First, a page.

List of steepest gradients on adhesion railways

From Wikipedia, the free encyclopedia
Jump to: navigation, search

The inclusion of steep gradients on railways avoids the expensive engineering works required to produce more gentle gradients. However the maximum feasible gradient is limited by how much of a load the locomotive(s) can haul upwards. Braking when travelling downhill is also a limiting factor. There have been various solutions to hauling rail mounted vehicles up or down inclines. These include simple rail adhesion, rack railways and cable inclines (including rail mounted water tanks to carry barges). To help with braking on the descent, a non-load-bearing "brake rail" located between the running rails can be used, similar to the rail used in the Fell system, e.g. by the Snaefell Mountain Railway on the Isle of Man.

Tramways and light railways often have higher gradients than heavier railways. This is because all wheels are usually connected to engine power in order to give better acceleration. Grades of 5% are not uncommon on them. Metros and pure commuter railways often also allow higher gradients, over 4%, for the same reason. High-speed railways commonly allow 2.5% to 4% because the trains must be strong and have many wheels with power to reach very high speeds. For freight trains, gradients should be as gentle as possible, preferably below 1.5%.

Examples[edit]

The list below is of some of the steepest gradients on adhesion railways, in order of steepness:

Gradient Line Notes
1 in 6.9 (14.5%) Calçada de São Francisco, Lisbon Tramways, Portugal
1 in 8.6 (11.6%) Pöstlingbergbahn, Austria
1 in 9 (11.1%) Cass Scenic Railway, West Virginia, United States Former logging railway
1 in 9 (11%) or 1 in 10 (10%) Estrada de Ferro Campos do Jordão, Brazil
1 in 11 (9.1%) Allentown light rail line, Pittsburgh, United States
Saint-Gervais–Vallorcine railway, France
Roaring Camp railroad, Felton, California, United States
1 in 12.6 (7.9%) Uetliberg railway line, Sihltal Zürich Uetliberg Bahn, Switzerland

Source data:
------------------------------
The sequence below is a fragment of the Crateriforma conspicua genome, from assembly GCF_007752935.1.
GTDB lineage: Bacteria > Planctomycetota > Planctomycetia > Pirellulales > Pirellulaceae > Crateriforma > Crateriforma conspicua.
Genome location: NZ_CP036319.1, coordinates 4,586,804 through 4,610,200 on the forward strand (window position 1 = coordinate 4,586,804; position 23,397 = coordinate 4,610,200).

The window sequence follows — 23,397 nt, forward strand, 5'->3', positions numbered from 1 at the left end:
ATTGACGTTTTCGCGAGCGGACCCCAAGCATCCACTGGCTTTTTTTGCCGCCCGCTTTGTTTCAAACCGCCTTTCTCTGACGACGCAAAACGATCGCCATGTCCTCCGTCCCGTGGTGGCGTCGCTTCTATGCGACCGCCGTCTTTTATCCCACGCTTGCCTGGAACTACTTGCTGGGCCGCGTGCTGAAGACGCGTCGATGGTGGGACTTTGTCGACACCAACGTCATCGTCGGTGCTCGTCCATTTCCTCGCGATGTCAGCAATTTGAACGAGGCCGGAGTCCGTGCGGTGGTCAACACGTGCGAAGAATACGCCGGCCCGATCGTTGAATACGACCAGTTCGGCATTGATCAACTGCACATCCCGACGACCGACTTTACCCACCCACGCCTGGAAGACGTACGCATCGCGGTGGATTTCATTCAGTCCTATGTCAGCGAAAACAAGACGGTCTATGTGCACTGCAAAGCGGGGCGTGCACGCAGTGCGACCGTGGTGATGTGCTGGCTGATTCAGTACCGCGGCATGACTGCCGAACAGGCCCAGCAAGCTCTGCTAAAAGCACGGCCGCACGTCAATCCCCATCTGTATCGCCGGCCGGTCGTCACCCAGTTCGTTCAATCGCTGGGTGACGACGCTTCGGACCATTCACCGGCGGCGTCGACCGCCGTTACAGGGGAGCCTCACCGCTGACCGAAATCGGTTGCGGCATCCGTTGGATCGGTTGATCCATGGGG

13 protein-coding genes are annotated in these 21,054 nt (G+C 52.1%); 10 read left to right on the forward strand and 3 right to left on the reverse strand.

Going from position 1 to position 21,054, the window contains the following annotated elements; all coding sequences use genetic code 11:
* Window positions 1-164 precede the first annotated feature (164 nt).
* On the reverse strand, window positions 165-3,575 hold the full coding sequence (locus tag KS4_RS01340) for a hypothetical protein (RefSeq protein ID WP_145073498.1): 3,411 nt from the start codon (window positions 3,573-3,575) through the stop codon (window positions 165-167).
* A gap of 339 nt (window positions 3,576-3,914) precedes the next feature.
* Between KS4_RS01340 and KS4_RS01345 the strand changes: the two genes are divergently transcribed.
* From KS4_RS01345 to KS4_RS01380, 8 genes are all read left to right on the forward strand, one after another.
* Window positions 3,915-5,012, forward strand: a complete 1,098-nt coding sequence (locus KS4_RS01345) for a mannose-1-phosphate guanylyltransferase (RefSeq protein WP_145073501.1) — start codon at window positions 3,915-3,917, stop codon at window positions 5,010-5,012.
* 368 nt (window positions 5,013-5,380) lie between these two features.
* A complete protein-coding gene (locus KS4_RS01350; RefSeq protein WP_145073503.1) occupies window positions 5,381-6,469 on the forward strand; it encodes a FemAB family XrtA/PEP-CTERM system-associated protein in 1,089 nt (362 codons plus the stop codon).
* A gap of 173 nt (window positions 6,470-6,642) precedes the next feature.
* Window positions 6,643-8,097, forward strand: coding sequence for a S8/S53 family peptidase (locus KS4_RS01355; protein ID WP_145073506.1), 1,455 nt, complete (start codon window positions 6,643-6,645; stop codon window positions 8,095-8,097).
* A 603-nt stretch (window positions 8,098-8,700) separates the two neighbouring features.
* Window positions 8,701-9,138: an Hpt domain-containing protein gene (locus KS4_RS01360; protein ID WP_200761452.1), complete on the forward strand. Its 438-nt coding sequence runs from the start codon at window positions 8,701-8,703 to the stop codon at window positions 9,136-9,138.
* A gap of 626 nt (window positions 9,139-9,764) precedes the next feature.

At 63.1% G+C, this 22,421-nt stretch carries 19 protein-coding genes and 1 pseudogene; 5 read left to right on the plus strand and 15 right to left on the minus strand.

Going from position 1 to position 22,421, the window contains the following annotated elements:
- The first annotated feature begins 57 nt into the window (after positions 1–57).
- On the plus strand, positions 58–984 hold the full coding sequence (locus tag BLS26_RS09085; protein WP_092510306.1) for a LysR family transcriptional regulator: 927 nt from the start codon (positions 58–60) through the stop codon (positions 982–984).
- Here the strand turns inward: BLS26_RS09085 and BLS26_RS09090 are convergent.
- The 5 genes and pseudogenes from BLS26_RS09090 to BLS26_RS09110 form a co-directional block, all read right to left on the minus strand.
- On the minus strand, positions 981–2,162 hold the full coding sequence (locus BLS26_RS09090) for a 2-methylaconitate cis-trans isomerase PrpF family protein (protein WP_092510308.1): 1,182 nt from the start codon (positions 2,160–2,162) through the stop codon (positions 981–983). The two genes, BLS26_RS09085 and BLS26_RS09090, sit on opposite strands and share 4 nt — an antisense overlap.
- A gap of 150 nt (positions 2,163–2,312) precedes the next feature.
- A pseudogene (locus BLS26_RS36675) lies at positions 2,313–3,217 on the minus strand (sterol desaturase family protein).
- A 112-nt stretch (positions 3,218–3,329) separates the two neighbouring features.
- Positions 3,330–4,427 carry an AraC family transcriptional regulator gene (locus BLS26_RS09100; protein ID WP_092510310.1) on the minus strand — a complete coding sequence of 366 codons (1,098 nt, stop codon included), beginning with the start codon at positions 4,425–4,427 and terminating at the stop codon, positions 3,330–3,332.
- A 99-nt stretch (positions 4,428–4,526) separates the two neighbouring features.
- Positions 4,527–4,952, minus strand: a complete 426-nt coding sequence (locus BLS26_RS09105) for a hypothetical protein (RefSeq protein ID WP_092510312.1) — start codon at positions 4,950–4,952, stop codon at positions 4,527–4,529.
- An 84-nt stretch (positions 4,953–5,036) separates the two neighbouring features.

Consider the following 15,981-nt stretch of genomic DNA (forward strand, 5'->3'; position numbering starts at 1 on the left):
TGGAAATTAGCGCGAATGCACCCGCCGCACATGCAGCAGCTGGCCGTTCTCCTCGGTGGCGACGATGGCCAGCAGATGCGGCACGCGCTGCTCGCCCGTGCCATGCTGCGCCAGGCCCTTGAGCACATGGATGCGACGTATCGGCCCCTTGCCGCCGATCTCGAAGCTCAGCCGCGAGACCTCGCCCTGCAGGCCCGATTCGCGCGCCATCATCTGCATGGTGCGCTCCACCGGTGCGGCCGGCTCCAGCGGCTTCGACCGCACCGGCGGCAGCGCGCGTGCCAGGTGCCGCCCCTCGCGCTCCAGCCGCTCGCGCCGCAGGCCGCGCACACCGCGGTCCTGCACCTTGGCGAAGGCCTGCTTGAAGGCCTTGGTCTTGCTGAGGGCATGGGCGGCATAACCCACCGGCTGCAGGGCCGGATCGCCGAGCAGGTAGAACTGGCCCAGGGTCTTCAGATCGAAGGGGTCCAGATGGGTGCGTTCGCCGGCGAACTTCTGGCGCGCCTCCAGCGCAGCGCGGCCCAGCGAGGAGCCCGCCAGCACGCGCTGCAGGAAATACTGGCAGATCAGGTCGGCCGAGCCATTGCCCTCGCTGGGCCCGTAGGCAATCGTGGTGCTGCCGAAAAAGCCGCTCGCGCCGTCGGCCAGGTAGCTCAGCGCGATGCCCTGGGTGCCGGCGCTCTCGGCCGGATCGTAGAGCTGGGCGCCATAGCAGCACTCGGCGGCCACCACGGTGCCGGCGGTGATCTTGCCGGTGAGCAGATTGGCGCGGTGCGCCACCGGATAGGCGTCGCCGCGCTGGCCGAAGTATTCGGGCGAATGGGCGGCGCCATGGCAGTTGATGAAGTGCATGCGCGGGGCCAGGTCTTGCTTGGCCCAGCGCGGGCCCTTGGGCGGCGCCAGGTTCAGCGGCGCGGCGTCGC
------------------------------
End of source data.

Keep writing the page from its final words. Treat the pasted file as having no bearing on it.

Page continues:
1 in 13.1 (7.6%) St. Gallen–Trogen railway line, Appenzeller Bahnen, Switzerland
1 in 13.7 (7.3%) Montreux–Oberland Bernois railway, Switzerland
1 in 14 (7.1%) Hopton Incline, Cromford and High Peak Railway, England This incline has only carried passengers, by adhesion, on enthusiast special trains, but is now completely closed
1 in 14.1 (7.1%) Erzberg Railway (Erzbergbahn), Austria
1 in 14.2 (7.0%) Bernina Railway, Switzerland
Sacramento Light Rail, Sacramento, California, United States
1 in 15.9 (6.3%) Alishan Forest Railway, Taiwan
1 in 16.4 (6.1%) Hunsrückbahn, Germany Built as rack railway
1 in 16.6 (6.0%) Ligne de Cerdagne, France
Arica, Chile to Bolivia With 100 m (328.08 ft) radius curves
1 in 17 (5.88%) Docklands Light Railway, London, England At the entrance to the tunnel from the original London and Blackwall railway viaduct to the tunnel to Bank
1 in 18 (5.5%) Near Alausi, Ecuador on line to Quito
Flåmsbanen, Norway
Höllentalbahn (Black Forest), Germany
1 in 19 (5.3%) Camden Tram, New South Wales, Australia
Foxfield Railway, Staffordshire, England This incline is on a preserved colliery railway which briefly carried passengers over this steep section but does not now do so normally
Kangra Valley Railway, Himachal Pradesh, India
1 in 20 (5.0%) Rapperswil - Samstagern, Südostbahn, Switzerland
1 in 20 (5.0%)/1 in 25 (4.0%) Matheran Hill Railway, India Near Mumbai
1 in 22 (4.5%) Darjeeling Himalayan Railway, India
1 in 22 (4.5%) Big Hill, British Columbia, Canada Operated from 1884 to 1909 when it was replaced by 2 spiral tunnels
1 in 22.5 (4.4%) Thamshavn Line, Norway
1 in 23 (4.3%) Ballochney incline, Ballochney Railway, Scotland The steepest standard gauge inclines used regularly by passenger trains by adhesion in Britain - both closed to passengers from 1 May 1930 by the London & North Eastern Railway and since closed completely)[1]
Causewayend incline, Slamannan Railway, Scotland
1 in 25 (4.0%) Cologne–Frankfurt high-speed rail line, Germany
Chosica - Galera, Central Railway, Peru
Selketalbahn, Germany
Cumbres and Toltec Scenic Railroad, Colorado, United States
1 in c25 (4.0%) Batlow branch, New South Wales, Australia
Newnes branch, New South Wales, Australia
Oberon branch, New South Wales, Australia
Dorrigo branch, New South Wales, Australia
1 in 26 (3.85%) Iquique Railway, Chile [2]
1 in 27 (3.7%) Mersey Railway Tunnel, England
Werneth Incline, England Regular passenger service withdrawn 7 January 1963 and since closed completely[3]
Holywell Town branch, Wales Regular passenger service withdrawn 6 September 1954 and since closed completely[4]
Mauritius Railways [5]
1 in 28 (3.6%) LGV Sud-Est high-speed line, France

See also[edit]

References[edit]

  1. ^ Railway World, April 1963, p159
  2. ^ Mike's Railway History
  3. ^ Modern Railways, Nov 2009, p10; Railway World, February 1963, p76
  4. ^ Railway World, April 1963, p159
  5. ^ http://nla.gov.au/nla.news-article13173084?searchTerm=break+gauge+patent#pstart1464144

External links[edit]